Proving beyond reasonable doubt that consent was not given is not easy. That, I feel, is the chief reason that conviction rates are so low. It has nothing to do with society not considering rape to be a crime. On the very contrary, society reserves no greater stigma and ostracises none other more than the convicted rapist or the convicted pedophile. Mere accusation of these crimes can destroy people's lives - as those who anonymously bring malicious accusations of rape are fully aware. How careful must we be, then, in debating how to make it easier to convict.
The status quo is unjust, doubtless. Guilty men are not being convicted. Women are reluctant to press charges. Innocent men are being ruined. I believe passionately that we should be doing a better job of Justice than this. However, I do not think that society does not care, or that rape "isn't a real crime". I think it's just a really difficult legal problem - one that's best addressed by intelligent debate and inching the law forward until the rate of conviction rises to an acceptable level. Reactionary reporting in the Media and ill-informed discussion of individual cases achieves nothing.

Cruella said...

So what of the fact that 30% of the British public considers women "at least partly responsible for their own rapes"? We see case after case being thrown out of the courts on more and more spurious grounds.

And why is this dangerous sleep-walking menace to society not being held for the safety of the public in a place where he can't offend again? You still haven't answered me that.

TalkingCat said...

Well the answer is simple.
Perhaps you have already convinced yourself of this man's guilt, despite your lack of access to the testimony. The slightly better-informed jury of seven women and five men disagree with you, however, and took just two and a half hours to decide he is innocent.
In this country a judge is powerless to impose sentence when the accused is found innocent and is compelled to order their release.

Winter said...

Ok. let's say we believe his story: he really does have a condition which causes him to have sex with women in his sleep. Surely you should agree that he now be subject to at least some kind of treatment for this condition???

Cruella said...

Yeah exactly. We accept the jury's conclusion that he has a mental illness which makes him a very grave danger to the public. So we take him to a secure establishment for treatment.

MatGB said...

@ Cruella, re So what of the fact that 30% of the British public considers women "at least partly responsible for their own rapes"?, overall, inclined to agree, he's a danger if not treated, he needs to be treated, if he's not being treated then something is wrong. But, on the Amnesty thing, friend of mine, phD student who's been raped, talked a bit about her experiences here, key bit, as she read the whole report:
And while we're bringing up the Amnesty International survey - One in three people say that in certain circumstances the victim has partial responsibility for the actions, not that the rapist is absolved from all. In fact, only 8% said that the victim has complete responsibility in cases where she was dressed inappropriately/flirted outrageously/walked home in a darkened alley etc etc. Yes, this is too too much, but it ain't 30%. It's almost certainly even further skewed by the survey's wording anyway.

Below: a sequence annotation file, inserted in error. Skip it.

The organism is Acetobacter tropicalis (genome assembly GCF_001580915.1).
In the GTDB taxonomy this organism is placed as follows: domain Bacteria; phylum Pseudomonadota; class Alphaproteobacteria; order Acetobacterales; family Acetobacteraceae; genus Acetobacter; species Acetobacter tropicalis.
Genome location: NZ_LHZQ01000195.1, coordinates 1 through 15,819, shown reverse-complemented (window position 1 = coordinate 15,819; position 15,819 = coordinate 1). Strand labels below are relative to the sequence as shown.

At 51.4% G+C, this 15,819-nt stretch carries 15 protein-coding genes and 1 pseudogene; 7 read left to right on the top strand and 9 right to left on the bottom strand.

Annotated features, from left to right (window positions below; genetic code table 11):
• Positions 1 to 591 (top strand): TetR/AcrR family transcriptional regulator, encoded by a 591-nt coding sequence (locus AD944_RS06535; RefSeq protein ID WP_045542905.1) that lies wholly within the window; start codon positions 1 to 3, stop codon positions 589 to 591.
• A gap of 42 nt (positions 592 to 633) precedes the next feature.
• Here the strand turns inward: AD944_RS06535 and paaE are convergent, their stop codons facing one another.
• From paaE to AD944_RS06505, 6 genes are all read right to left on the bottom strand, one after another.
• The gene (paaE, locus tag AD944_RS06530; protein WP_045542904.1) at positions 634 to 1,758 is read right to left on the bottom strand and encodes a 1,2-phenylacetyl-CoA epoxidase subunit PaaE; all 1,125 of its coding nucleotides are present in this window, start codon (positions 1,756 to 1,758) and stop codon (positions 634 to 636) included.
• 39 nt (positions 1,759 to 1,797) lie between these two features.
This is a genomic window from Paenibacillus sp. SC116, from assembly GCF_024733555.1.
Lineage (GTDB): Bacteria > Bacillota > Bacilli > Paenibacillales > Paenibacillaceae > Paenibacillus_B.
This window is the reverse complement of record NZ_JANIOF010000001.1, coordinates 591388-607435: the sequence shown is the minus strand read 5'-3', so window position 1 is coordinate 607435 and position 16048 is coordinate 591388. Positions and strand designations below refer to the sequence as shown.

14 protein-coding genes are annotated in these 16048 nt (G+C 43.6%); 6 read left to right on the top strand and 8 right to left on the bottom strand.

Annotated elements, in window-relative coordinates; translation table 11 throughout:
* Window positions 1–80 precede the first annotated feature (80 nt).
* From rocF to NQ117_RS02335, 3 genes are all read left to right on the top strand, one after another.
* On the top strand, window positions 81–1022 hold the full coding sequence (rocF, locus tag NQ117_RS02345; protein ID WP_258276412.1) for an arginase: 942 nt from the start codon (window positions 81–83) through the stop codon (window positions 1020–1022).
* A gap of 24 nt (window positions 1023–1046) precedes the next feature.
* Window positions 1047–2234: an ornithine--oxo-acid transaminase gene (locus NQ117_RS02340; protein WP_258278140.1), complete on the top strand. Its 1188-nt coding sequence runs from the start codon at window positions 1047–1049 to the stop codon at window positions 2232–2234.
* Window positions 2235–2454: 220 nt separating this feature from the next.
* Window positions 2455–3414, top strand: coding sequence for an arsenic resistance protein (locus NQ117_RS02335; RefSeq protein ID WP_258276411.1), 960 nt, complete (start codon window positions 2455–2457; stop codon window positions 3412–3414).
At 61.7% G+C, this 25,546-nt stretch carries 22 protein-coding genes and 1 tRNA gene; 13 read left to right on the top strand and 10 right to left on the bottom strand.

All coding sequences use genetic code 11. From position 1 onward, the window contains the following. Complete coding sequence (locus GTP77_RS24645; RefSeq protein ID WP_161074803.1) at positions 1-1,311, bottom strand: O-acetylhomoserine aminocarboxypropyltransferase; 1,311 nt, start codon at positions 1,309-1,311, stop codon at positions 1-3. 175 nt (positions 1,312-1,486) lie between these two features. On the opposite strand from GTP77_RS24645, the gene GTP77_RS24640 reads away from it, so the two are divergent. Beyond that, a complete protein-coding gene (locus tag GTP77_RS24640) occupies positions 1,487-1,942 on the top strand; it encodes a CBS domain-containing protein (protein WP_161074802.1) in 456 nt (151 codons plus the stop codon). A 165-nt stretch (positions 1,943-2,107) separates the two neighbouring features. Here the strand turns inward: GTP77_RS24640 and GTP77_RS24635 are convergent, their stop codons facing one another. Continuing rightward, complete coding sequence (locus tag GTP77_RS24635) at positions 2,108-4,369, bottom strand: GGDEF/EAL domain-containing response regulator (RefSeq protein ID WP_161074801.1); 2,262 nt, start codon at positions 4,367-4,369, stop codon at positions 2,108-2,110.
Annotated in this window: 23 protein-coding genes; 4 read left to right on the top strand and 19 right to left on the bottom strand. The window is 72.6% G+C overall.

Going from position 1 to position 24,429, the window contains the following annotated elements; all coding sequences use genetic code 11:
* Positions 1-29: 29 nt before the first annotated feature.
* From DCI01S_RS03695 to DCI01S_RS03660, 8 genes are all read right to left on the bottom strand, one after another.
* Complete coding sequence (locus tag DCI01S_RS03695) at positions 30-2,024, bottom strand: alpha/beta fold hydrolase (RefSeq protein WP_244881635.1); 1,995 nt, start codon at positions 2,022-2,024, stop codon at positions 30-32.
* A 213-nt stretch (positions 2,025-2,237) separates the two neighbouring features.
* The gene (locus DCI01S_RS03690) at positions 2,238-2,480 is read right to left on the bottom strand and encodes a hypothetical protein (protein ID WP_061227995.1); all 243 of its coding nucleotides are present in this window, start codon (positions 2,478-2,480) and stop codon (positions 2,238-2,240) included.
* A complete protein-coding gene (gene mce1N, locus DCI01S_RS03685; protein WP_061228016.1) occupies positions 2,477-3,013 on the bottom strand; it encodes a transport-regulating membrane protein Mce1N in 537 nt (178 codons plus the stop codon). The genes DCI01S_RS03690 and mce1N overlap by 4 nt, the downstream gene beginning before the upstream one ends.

It's pretty hard to deny that it's safer getting a licensed black cab home than walking the quick route through the back alleys of the red light district. Anyone who chooses the walk is taking the risk and by taking the risk takes on some responsibility for the consequences. This is a long way from absolving an attacker of rape.

Her entry when she read the whole thing and said that the survey was done so badly it would get even her to allot some responsibility; I hate to admit it as a longtime supporter of their cause, but Amnesty got the answers they wanted to make headlines.

Overall, you're right, it's the wrong message in many ways, but Andy is right to point out the verdict was correct; the media distorts things so many times. Ah well.

Cruella said...

8% think women are completely responsible for their own rapes. yeah that is a really frightening figure.

30% think they're partly responsible. this 30% are dead wrong and their views are offensive and unacceptable.

all the media reports claim the "sleepwalking" guy left court a free man. there was no detention for treatment, no secure mental health unit. he went home.

the media is actually sending out the correc message: that the public, the police and the courts belive that rape is not a "real" crime and will accept any old excuse. the message is "go ahead and rape if you want to" and i'm sure there are people in the media who love spreading that message, but i don't think they're twisting it particularly.